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Best & Worst Drinks for Kids’ Teeth

Nutrition is a fundamental part of your kid’s oral health. Sugars from food or drink turn into acid which attacks their enamel and weakens their teeth. Certain foods and beverages can be great for oral health, and others can lead to dental problems down the line. Maintaining a healthy diet is just as essential for their pearly whites as it is for their bodies! Here is a list of drinks to indulge on, and drinks to restrict or avoid all together.

Healthy Drinks for Teeth

These are the best drinks for your kids’ teeth. They have positive impacts on oral health, and even work to repel bacteria and enamel erosion. Not only will these beverages assist in caring for your child’s teeth, but their overall health, too!


It should come as no surprise that water is the absolute best drink for your kid’s oral health. With zero sugars or starches, the bacteria bugs have nothing to feed on! Water helps wash away any food debris or plaque collected throughout the day, so it’s like a bath for your child’s teeth.  

Drinking water also supports saliva production, which helps with the remineralization process and keeps teeth nice and strong. As a bonus, a hydrated kid is a healthy kid! H20 is truly a hero!


Not only does milk help support strong bones, but strong teeth too! Milk contains calcium, vitamin D, and phosphates, which assist in the health of your kid’s teeth and gums. Teeth are actually made of mostly calcium, so ensuring they get enough of it will keep them nice and strong.  

Milk also encourages remineralization, helps enamel repel decay, and decreases the acid levels in plaque. Although there are countless benefits, it’s important to mention that milk contains natural sugars, so it is necessary that your child does their regular brushing and flossing after drinking milk. It’s also best to refrain from giving a child milk in a bottle or cup overnight because the sugars will sit on their teeth all night long.

Unsweetened Green Tea

The polyphenols in green tea help shield teeth from bacteria bugs that could turn into cavities and bad breath, as well as reduce gum inflammation. If your kiddo wants to enjoy green tea as a daily beverage, go for it! Just make sure that it’s caffeine-free. It’s also best to avoid black tea, which has proven to be corrosive to tooth enamel.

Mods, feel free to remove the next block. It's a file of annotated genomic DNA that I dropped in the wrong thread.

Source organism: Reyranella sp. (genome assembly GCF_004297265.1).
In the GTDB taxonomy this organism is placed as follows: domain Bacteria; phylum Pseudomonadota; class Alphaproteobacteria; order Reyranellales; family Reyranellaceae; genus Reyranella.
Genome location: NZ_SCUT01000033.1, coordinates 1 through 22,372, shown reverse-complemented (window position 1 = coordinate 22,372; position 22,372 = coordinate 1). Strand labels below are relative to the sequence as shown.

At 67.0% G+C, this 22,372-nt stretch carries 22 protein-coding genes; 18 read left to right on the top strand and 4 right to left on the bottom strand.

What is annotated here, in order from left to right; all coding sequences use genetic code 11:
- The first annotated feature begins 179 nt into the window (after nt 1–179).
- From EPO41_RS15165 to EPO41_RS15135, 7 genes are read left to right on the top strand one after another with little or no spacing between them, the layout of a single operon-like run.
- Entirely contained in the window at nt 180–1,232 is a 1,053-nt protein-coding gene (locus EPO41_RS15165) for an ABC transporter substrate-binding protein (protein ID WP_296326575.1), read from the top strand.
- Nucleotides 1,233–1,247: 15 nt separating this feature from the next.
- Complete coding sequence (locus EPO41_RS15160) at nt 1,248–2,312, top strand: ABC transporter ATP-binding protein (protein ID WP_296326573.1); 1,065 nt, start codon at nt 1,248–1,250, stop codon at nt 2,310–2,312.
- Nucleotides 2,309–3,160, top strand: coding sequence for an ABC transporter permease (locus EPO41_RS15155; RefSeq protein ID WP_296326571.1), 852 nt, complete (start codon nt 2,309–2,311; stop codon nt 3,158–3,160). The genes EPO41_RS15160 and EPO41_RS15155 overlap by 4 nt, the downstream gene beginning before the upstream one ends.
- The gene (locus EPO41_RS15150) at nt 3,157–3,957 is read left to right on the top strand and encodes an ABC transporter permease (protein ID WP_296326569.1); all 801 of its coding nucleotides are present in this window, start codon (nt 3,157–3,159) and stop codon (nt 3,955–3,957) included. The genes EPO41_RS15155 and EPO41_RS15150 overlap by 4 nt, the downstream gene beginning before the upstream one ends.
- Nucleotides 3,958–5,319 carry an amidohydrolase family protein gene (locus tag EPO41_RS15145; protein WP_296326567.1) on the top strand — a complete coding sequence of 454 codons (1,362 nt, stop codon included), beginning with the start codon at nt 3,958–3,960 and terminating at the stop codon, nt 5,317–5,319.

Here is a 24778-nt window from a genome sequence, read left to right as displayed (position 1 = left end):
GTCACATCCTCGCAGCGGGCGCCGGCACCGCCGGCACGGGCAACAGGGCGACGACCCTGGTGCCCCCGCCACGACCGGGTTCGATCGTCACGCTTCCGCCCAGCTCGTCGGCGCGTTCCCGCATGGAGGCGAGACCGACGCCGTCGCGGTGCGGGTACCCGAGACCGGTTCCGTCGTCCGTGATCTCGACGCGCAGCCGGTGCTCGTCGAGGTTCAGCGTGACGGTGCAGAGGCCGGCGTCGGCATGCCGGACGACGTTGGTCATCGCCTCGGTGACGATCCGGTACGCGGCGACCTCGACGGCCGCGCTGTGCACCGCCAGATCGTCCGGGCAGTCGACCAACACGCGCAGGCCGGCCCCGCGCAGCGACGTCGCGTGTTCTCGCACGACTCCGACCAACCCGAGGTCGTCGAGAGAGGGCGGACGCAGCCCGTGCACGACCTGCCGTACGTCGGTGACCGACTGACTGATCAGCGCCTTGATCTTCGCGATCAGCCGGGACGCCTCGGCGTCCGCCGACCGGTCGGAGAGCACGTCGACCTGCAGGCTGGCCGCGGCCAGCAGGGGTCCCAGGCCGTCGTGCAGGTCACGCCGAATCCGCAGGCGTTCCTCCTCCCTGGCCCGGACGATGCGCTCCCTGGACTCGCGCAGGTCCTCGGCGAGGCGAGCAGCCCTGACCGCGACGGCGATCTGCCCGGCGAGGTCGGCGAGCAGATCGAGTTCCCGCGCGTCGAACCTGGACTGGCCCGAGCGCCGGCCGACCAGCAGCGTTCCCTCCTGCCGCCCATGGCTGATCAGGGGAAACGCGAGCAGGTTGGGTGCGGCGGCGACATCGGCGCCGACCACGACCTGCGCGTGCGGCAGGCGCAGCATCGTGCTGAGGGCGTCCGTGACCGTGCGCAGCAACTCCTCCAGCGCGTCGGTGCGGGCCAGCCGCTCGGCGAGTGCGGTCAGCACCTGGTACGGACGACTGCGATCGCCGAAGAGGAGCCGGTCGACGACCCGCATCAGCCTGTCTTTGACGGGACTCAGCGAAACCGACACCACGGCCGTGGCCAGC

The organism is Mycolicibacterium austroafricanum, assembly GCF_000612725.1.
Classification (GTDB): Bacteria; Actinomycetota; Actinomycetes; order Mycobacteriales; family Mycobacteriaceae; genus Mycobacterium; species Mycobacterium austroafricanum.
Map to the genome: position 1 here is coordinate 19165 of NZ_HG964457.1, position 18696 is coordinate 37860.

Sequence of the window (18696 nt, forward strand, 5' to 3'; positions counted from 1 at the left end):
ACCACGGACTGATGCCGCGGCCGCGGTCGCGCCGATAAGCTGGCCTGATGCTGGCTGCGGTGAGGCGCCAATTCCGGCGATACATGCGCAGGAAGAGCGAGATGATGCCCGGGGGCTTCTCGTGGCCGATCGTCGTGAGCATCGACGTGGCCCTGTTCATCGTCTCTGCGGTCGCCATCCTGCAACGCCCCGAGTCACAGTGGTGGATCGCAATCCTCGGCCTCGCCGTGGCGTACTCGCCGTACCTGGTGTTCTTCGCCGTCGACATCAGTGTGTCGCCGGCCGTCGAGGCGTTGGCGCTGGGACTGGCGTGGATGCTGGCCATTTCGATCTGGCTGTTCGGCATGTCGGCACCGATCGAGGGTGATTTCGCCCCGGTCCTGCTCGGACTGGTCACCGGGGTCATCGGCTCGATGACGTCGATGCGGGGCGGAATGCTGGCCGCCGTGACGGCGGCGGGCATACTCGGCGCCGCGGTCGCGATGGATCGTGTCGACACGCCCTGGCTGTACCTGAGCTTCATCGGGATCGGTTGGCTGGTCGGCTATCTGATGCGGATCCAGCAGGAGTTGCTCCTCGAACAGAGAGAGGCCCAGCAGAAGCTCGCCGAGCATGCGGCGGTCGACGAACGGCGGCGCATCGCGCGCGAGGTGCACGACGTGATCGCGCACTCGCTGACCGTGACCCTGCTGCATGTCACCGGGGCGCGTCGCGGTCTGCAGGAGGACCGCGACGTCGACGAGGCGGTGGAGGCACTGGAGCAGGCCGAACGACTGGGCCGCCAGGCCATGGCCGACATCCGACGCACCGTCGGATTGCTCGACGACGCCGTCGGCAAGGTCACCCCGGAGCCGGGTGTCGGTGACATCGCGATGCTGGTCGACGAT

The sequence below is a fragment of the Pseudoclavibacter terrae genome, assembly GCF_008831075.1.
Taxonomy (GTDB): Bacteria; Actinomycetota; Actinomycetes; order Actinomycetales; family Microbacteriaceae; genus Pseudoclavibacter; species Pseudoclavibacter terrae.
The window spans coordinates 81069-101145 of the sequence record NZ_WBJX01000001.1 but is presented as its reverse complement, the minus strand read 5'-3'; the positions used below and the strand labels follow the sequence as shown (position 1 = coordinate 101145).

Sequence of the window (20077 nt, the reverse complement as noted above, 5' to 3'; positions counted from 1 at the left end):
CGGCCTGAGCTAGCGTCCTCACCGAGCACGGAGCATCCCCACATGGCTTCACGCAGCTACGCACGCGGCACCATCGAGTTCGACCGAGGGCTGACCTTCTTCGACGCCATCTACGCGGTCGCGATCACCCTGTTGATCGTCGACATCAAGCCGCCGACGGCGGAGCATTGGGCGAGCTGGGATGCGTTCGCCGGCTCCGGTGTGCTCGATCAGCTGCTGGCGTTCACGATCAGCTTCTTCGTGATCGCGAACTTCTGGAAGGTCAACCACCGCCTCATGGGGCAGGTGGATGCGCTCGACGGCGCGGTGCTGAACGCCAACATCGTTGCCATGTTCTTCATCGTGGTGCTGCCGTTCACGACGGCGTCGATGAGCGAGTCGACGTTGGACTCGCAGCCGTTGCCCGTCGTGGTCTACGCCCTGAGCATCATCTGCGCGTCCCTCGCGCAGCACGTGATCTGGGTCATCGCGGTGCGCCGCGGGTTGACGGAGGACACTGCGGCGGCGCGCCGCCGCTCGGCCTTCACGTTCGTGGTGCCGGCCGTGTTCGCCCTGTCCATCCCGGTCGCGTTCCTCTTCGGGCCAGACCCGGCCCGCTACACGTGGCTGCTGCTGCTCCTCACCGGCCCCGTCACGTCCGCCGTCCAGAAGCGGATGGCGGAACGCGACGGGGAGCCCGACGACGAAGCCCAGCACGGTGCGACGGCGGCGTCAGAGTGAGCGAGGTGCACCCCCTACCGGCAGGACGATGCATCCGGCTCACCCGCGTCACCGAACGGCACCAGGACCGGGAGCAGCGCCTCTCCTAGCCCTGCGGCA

Unhealthy Drinks for Teeth

While some drinks work to protect your child’s teeth, others attack them with their sugars and acids. Many weaken tooth enamel which can cause dental problems such as cavities. Here is a common list of drinks that are bad for teeth.

Sweetened Fruit Juice

Contrary to unsweetened 100% fruit juice which, in moderation, supports healthy gums, sweetened fruit juice combines acidity and sugar which can lead to tooth decay. Fruit already has an abundance of natural sugars, so adding even more makes the sugar content damaging. Most juices that are marketed towards kids contain additional sugar, so be extra cautious and make sure to read the nutritional facts.

Sports Drinks

It is commonly assumed that sports drinks such as Gatorade or Powerade are a great choice for active kiddos, but they are almost as bad for your teeth as soda! The benefit of electrolytes and sugar only occurs for individuals such as marathon runners or Olympic athletes. If your child is looking to refuel after a game, try a banana, Greek yogurt, or some almonds.

Energy Drinks

Energy drinks erode enamel even quicker than sports drinks due to their even higher content of sugars and acids. And while some energy drinks claim to be sugar-free, they still contain citric acid which deteriorates the enamel and leaves teeth subject to decay. Not to mention energy drinks have an incredibly large amount of caffeine so they probably aren’t the best for children in general.


Not only do sodas have a high sugar content like the other unhealthy beverages listed, but they also contain carbonation and additives such as phosphoric and citric acids and occasionally malic and tartaric acids. These acids are extremely aggressive on enamel, wearing it down while the sugar causes bacteria to produce acids that cause cavities. If your child does indulge in a soft drink, try using a straw for less direct contact with the teeth.

Still Have Questions About Your Child’s Oral Health?

At Jenkins Dentistry for Kids, our trained and compassionate experts are here to answer all your questions or concerns regarding your child’s oral health. You can speak with our staff or schedule an appointment at our Shawnee or Lenexa office. Contact us today, and let us protect your growing smiles.

Make an Appointment

We are always excited to welcome new patients! Please contact us at 913.745.2500 to create an appointment at our pediatric dental office in Shawnee. 

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